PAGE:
The Board of Trustees of the Southern Arkansas University System met Tuesday, October 9, on the campus of SAU Tech in Camden to discuss an 11-item agenda that included updates from Dr. Trey Berry, president of SAU, and Jason Morrison, chancellor of SAU Tech.

According to a press release, Berry told the Board that SAU is considering a long-term energy-savings contract that would involve fitting the entire campus, all buildings and athletic facilities, with LED lights. Energy-saving upgrades to the HVAC system as well as other solar energy initiatives might be included, based on results of an audit on the campus. Berry said some areas of campus might be useful for solar farms.

SAU would pay for the upgrades with its savings, though if the company is inaccurate in predicting how much the University saves, “they write us a check,” Berry said.

Trustees would ultimately decide whether to participate in the program. Berry said that after the audit is completed in January, he will present a full plan to the Board. “This will help us all out both in the near future, and in the distant future,” he said.

In other business, the Board approved minority recruitment plans from both campuses. Dr. David Lanoue, provost and vice president for academic affairs at SAU, presented trustees with the 2017-2018 Minority Recruitment and Retention report. SAU is emphasizing diversity in its strategic planning and working on ways to increase the number of minority applicants to faculty positions.

The University also hopes to “grow its own” minority faculty applicants by recruiting strong SAU graduates to come to work as teachers. “This is a long-term process,” Lanoue said, “but we have already done this with Darryl Webb, a full-time mathematics instructor and graduate of SAU.”

SAU is also reaching out to minority students with invitations to join the Leadership Academy. “We want them to know that they are welcome and valued,” Lanoue said.

Trustees also passed a funding resolution for the president’s home, increasing the budget for the residence to $1.4 million. David Nelson, vice-chair, said the house is about 45 days away from being move-in ready for the Berry family.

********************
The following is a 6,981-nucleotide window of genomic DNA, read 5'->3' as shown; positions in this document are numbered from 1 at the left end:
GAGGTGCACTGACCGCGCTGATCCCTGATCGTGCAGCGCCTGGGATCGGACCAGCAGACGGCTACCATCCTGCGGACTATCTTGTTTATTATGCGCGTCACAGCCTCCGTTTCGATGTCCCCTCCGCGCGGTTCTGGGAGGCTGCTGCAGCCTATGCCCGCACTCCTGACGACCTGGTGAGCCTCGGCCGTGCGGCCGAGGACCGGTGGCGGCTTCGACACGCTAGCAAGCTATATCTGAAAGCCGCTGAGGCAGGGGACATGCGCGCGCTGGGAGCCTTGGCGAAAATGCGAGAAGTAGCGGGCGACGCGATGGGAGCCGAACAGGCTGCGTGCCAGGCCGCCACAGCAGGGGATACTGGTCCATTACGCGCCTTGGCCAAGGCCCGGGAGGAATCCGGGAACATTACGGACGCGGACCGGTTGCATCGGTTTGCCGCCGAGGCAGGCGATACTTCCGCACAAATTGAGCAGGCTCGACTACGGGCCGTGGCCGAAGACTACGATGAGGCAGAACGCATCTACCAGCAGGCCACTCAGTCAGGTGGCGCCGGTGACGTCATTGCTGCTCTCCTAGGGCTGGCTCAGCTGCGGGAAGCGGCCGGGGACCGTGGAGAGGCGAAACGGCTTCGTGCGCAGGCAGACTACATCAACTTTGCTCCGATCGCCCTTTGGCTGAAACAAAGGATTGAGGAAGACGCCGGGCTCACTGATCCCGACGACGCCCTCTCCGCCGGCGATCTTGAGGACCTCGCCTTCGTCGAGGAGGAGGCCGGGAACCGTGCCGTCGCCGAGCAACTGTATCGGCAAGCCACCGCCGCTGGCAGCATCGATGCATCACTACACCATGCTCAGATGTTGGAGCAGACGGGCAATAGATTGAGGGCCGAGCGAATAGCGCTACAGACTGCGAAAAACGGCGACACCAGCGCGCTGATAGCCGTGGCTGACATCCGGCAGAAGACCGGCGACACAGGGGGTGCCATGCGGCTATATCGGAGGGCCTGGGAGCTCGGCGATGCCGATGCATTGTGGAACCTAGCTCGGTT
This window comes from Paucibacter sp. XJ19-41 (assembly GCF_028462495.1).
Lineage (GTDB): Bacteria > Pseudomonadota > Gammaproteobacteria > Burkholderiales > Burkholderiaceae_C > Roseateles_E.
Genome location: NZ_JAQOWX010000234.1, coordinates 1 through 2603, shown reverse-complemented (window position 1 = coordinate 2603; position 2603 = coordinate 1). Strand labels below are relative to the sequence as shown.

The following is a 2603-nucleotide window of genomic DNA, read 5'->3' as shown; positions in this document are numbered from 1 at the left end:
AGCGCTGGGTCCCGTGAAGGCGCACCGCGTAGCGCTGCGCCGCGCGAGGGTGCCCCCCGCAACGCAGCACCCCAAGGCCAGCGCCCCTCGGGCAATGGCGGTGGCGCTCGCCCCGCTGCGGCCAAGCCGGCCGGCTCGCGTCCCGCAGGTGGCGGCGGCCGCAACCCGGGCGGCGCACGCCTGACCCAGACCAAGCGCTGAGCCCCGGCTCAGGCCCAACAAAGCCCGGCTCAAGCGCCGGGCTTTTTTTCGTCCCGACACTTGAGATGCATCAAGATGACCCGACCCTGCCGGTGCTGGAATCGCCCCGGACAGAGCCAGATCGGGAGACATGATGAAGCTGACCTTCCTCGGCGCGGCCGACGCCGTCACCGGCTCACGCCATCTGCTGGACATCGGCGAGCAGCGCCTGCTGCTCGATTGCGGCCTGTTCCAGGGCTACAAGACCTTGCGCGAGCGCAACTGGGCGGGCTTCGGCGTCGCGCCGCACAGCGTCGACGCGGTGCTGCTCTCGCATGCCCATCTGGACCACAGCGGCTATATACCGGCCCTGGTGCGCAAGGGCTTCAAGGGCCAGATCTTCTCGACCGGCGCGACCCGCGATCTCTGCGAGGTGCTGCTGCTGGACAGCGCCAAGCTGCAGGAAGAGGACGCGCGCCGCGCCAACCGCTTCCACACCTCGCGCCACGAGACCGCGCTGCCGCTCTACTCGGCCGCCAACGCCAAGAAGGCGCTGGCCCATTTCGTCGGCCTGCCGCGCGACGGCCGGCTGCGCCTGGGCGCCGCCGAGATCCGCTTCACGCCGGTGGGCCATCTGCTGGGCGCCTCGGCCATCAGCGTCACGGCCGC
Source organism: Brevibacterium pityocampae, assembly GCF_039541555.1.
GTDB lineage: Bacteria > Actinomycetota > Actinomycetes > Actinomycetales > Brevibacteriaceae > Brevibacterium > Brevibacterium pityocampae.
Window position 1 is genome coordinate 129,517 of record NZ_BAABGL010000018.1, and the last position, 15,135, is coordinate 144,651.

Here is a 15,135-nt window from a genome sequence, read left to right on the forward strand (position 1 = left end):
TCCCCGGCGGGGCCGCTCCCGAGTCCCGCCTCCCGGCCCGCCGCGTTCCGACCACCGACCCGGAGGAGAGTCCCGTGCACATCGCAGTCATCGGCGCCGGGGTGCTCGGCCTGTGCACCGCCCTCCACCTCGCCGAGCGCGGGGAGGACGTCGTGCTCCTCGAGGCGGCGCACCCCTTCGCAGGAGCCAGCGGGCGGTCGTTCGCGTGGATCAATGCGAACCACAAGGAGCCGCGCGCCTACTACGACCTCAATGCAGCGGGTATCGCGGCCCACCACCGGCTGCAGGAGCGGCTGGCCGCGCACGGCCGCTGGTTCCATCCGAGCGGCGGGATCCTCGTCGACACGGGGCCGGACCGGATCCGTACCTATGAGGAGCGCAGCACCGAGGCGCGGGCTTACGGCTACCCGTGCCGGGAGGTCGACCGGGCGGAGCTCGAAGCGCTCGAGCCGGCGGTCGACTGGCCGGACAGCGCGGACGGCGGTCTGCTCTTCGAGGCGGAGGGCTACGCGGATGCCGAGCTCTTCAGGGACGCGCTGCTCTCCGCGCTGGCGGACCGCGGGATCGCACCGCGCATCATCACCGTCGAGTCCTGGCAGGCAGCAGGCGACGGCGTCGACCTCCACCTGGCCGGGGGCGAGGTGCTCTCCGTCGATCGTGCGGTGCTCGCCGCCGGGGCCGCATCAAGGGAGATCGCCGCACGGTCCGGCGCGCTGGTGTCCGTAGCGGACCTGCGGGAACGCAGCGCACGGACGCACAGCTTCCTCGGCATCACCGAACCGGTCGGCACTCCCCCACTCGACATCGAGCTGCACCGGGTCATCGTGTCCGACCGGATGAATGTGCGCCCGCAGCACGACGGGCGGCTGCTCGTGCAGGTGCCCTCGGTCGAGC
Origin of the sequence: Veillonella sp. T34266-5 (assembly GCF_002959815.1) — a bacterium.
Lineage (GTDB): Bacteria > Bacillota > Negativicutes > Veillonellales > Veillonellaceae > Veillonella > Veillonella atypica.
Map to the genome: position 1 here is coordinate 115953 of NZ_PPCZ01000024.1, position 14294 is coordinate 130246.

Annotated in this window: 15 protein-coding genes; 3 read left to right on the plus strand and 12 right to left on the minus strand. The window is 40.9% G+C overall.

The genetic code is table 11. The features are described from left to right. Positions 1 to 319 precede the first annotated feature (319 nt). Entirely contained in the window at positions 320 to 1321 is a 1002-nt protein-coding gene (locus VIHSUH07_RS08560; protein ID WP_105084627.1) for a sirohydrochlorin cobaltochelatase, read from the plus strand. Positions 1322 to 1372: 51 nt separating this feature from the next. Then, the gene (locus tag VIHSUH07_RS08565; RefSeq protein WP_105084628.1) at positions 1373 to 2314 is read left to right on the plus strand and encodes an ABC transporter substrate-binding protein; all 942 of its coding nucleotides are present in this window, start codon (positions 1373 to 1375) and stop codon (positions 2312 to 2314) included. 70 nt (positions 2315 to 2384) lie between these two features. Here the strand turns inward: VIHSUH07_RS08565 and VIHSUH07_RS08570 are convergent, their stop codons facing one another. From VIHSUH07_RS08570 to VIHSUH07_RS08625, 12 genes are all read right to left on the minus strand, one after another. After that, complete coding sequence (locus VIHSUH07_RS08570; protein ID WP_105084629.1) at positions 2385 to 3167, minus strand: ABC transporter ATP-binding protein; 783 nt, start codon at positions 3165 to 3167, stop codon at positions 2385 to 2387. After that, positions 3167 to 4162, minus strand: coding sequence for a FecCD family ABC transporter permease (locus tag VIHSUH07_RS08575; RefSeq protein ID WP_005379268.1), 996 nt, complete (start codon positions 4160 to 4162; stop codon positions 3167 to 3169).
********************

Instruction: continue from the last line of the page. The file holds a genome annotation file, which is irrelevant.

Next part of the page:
In his comments, Berry said the fall is off to a great start both in Camden and in Magnolia. SAU saw multiple renovations over the summer, including a complete renovation of the ground floor of Wilson Hall, where new LED lights were installed and new homes found for Computer Science and Game Design Animation. Residence Halls and apartments also received upgrades, and new carpet was put down in Blanchard Hall.

A significant enhancement was the completion of the new shop building shell behind the Agriculture Center. The shop represents an expansion of the Agriculture Department’s programs and services. It will include three shop classes, an agricultural mechanics methodology class, and, in the future, a food science laboratory.

Ground was also ceremonially broken recently for the new First Financial Bank Poultry Education Facility. A Poultry Science professor will be hired this spring, and the first phase of the project, construction of the new poultry house, should be finished in March or April of 2019. Phase Two of the project will be the construction of the processing facility. The University is seeking financial support for the degree program, which will be the only one of its kind south of Little Rock.